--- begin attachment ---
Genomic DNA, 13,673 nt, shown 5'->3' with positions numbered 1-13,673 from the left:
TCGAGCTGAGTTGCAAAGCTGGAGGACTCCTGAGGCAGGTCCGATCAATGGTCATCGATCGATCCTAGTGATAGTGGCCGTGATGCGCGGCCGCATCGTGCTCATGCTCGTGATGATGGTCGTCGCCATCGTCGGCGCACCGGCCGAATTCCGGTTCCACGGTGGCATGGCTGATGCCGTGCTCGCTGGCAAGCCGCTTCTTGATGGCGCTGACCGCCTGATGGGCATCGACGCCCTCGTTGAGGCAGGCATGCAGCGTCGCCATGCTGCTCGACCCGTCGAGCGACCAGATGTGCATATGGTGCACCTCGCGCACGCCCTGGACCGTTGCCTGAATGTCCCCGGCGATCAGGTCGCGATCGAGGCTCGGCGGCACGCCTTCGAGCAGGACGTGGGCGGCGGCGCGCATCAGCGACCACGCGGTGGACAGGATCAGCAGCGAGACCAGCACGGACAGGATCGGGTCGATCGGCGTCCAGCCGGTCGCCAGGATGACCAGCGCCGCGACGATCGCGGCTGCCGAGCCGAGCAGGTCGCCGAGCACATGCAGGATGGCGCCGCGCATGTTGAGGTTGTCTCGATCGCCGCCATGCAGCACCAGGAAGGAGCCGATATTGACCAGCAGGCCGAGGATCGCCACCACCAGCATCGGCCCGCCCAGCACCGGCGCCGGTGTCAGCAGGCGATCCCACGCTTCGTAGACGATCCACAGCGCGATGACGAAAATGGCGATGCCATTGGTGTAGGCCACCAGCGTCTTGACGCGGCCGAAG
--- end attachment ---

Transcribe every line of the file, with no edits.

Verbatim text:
Genomic DNA, 13,673 nt, shown 5'->3' with positions numbered 1-13,673 from the left:
TCGAGCTGAGTTGCAAAGCTGGAGGACTCCTGAGGCAGGTCCGATCAATGGTCATCGATCGATCCTAGTGATAGTGGCCGTGATGCGCGGCCGCATCGTGCTCATGCTCGTGATGATGGTCGTCGCCATCGTCGGCGCACCGGCCGAATTCCGGTTCCACGGTGGCATGGCTGATGCCGTGCTCGCTGGCAAGCCGCTTCTTGATGGCGCTGACCGCCTGATGGGCATCGACGCCCTCGTTGAGGCAGGCATGCAGCGTCGCCATGCTGCTCGACCCGTCGAGCGACCAGATGTGCATATGGTGCACCTCGCGCACGCCCTGGACCGTTGCCTGAATGTCCCCGGCGATCAGGTCGCGATCGAGGCTCGGCGGCACGCCTTCGAGCAGGACGTGGGCGGCGGCGCGCATCAGCGACCACGCGGTGGACAGGATCAGCAGCGAGACCAGCACGGACAGGATCGGGTCGATCGGCGTCCAGCCGGTCGCCAGGATGACCAGCGCCGCGACGATCGCGGCTGCCGAGCCGAGCAGGTCGCCGAGCACATGCAGGATGGCGCCGCGCATGTTGAGGTTGTCTCGATCGCCGCCATGCAGCACCAGGAAGGAGCCGATATTGACCAGCAGGCCGAGGATCGCCACCACCAGCATCGGCCCGCCCAGCACCGGCGCCGGTGTCAGCAGGCGATCCCACGCTTCGTAGACGATCCACAGCGCGATGACGAAAATGGCGATGCCATTGGTGTAGGCCACCAGCGTCTTGACGCGGCCGAAG